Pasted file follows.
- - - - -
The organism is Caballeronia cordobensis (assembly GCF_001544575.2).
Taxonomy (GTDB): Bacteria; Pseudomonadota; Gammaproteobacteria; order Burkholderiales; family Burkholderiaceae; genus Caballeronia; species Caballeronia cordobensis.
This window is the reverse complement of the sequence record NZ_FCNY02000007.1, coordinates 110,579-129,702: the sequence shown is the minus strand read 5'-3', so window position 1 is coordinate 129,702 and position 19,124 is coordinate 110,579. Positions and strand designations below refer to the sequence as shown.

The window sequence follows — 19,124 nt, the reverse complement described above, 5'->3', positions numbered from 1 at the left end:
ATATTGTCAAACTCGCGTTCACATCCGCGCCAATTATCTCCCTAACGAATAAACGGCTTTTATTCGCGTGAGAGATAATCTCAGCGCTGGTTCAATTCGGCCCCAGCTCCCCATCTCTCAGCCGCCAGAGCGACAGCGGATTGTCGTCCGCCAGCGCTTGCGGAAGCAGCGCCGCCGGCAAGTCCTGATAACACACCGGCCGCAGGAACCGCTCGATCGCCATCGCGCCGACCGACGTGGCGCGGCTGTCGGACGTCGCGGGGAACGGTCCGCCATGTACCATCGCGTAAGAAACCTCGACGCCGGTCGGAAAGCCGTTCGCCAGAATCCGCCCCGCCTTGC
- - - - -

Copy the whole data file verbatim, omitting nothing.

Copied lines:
The organism is Caballeronia cordobensis (assembly GCF_001544575.2).
Taxonomy (GTDB): Bacteria; Pseudomonadota; Gammaproteobacteria; order Burkholderiales; family Burkholderiaceae; genus Caballeronia; species Caballeronia cordobensis.
This window is the reverse complement of the sequence record NZ_FCNY02000007.1, coordinates 110,579-129,702: the sequence shown is the minus strand read 5'-3', so window position 1 is coordinate 129,702 and position 19,124 is coordinate 110,579. Positions and strand designations below refer to the sequence as shown.

The window sequence follows — 19,124 nt, the reverse complement described above, 5'->3', positions numbered from 1 at the left end:
ATATTGTCAAACTCGCGTTCACATCCGCGCCAATTATCTCCCTAACGAATAAACGGCTTTTATTCGCGTGAGAGATAATCTCAGCGCTGGTTCAATTCGGCCCCAGCTCCCCATCTCTCAGCCGCCAGAGCGACAGCGGATTGTCGTCCGCCAGCGCTTGCGGAAGCAGCGCCGCCGGCAAGTCCTGATAACACACCGGCCGCAGGAACCGCTCGATCGCCATCGCGCCGACCGACGTGGCGCGGCTGTCGGACGTCGCGGGGAACGGTCCGCCATGTACCATCGCGTAAGAAACCTCGACGCCGGTCGGAAAGCCGTTCGCCAGAATCCGCCCCGCCTTGC